Well, this was insane.  He'd never been ignored before.  This was unfamiliar territory.  A week ago, he would have known how to deal with the situation.  To be fair, a week ago he never would have been in a situation, period.  Situations were for peasants and pregnant chambermaids.  Honestly, how can you end up in any kind of predicament when your every move is decided for you by a vast network of advisors, noblemen, guards, and the like? 

It occurred to him that there would be no such network on this journey.  Like it or not, this was a party of two.  And the other half of this illustrious duo wasn't about to fall at his feet any time soon - in fact, she didn't seem to care a bit about his feet, blistered and aching as they were.  This would require some tact and diplomacy.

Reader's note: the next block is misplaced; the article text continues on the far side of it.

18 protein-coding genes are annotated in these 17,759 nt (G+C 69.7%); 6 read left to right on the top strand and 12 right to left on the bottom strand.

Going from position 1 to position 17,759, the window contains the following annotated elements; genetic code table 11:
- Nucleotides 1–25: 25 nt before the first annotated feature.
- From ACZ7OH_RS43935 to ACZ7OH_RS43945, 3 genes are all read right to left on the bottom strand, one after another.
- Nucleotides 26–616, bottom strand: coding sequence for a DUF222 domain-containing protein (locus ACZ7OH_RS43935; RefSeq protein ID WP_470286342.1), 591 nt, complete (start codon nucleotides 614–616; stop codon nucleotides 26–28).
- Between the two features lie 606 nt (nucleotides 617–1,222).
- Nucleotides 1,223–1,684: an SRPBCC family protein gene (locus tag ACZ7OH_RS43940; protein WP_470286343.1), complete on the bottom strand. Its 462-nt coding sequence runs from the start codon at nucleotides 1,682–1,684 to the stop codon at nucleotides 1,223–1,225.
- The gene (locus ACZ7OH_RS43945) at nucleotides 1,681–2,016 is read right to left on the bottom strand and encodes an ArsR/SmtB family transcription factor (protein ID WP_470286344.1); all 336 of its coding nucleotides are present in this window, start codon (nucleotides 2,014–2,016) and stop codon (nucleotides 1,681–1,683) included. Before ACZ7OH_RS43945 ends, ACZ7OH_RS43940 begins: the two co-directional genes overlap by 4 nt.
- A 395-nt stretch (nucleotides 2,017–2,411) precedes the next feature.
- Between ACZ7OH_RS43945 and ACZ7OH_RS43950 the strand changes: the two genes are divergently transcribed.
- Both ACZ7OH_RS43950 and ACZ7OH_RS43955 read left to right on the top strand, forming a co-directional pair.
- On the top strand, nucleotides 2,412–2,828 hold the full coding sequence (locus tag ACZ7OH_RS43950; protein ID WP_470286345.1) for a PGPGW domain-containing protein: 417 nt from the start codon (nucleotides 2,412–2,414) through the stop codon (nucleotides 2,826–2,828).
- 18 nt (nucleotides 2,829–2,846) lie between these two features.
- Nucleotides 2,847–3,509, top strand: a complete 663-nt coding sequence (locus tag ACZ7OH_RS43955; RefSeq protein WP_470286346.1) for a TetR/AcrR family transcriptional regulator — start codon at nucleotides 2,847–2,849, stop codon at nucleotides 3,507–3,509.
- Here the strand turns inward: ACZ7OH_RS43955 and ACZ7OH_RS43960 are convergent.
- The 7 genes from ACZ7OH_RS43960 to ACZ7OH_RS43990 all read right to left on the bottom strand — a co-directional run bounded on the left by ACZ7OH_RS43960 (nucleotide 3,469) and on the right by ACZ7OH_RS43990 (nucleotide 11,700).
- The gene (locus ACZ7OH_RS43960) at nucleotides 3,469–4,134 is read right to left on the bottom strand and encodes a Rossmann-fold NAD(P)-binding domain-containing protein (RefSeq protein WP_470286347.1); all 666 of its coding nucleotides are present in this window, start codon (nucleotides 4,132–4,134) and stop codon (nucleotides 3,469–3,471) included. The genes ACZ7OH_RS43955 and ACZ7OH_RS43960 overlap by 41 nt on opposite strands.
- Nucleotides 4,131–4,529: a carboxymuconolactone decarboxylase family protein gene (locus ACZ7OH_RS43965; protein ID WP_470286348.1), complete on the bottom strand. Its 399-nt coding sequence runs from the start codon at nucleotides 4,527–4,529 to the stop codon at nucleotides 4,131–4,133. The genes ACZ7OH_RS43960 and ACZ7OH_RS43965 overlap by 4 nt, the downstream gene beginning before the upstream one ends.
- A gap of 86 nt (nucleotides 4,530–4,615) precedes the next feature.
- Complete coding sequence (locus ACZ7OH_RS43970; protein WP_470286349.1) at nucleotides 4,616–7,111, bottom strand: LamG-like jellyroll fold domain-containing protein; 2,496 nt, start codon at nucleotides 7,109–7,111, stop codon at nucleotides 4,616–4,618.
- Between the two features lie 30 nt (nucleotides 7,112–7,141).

"Mistress Hunter, the sun is nearly down.  I can barely see the path before me.  I really do think we ought to find shelter soon."

A sound finally escaped her, but it wasn't the one he'd expected.  Really.  As if it was acceptable to snort at someone of his stature.
"Scared of the dark, are you?  Shocking."  Her deep voice drifted back to him on a wave of derision.  Still, that was the most she'd spoken to him at one time since they'd left Bern this morning.  That had to count for something.

The huntress stopped abruptly, causing Artan to stumble over his own feet once again and nearly collapse.  "Fine.  Here will do."  She turned and looked directly into his eyes - also a first on the journey.  Hers were narrowed, and she flicked them up and down the length of him once, then snorted again.  "Don't get your hopes up regarding shelter on this journey.  We have to cover as much ground as possible every day, which means we can't spend time finding inns full of booze and loose women for you to mess about with.  We're talking cold, hard ground every night."